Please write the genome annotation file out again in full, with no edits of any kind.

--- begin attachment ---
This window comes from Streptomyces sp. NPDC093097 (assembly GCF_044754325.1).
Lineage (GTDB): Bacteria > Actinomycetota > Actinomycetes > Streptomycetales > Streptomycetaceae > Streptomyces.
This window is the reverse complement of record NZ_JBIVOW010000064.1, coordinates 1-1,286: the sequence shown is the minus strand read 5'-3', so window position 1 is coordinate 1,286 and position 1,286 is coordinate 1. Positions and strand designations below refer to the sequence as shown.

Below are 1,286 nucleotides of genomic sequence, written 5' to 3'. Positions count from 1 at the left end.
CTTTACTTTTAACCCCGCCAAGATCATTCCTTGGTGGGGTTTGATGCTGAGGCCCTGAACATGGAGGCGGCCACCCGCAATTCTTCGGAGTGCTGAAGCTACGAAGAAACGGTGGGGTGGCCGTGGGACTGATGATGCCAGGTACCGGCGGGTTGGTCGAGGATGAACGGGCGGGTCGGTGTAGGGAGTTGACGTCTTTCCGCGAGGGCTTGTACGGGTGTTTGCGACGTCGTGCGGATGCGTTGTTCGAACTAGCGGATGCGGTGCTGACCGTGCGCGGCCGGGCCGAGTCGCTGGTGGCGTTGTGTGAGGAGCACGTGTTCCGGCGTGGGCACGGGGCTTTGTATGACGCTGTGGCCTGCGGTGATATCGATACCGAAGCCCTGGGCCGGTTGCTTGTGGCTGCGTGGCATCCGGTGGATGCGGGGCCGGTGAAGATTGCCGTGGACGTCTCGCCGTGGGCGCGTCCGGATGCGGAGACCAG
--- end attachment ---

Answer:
This window comes from Streptomyces sp. NPDC093097 (assembly GCF_044754325.1).
Lineage (GTDB): Bacteria > Actinomycetota > Actinomycetes > Streptomycetales > Streptomycetaceae > Streptomyces.
This window is the reverse complement of record NZ_JBIVOW010000064.1, coordinates 1-1,286: the sequence shown is the minus strand read 5'-3', so window position 1 is coordinate 1,286 and position 1,286 is coordinate 1. Positions and strand designations below refer to the sequence as shown.

Below are 1,286 nucleotides of genomic sequence, written 5' to 3'. Positions count from 1 at the left end.
CTTTACTTTTAACCCCGCCAAGATCATTCCTTGGTGGGGTTTGATGCTGAGGCCCTGAACATGGAGGCGGCCACCCGCAATTCTTCGGAGTGCTGAAGCTACGAAGAAACGGTGGGGTGGCCGTGGGACTGATGATGCCAGGTACCGGCGGGTTGGTCGAGGATGAACGGGCGGGTCGGTGTAGGGAGTTGACGTCTTTCCGCGAGGGCTTGTACGGGTGTTTGCGACGTCGTGCGGATGCGTTGTTCGAACTAGCGGATGCGGTGCTGACCGTGCGCGGCCGGGCCGAGTCGCTGGTGGCGTTGTGTGAGGAGCACGTGTTCCGGCGTGGGCACGGGGCTTTGTATGACGCTGTGGCCTGCGGTGATATCGATACCGAAGCCCTGGGCCGGTTGCTTGTGGCTGCGTGGCATCCGGTGGATGCGGGGCCGGTGAAGATTGCCGTGGACGTCTCGCCGTGGGCGCGTCCGGATGCGGAGACCAG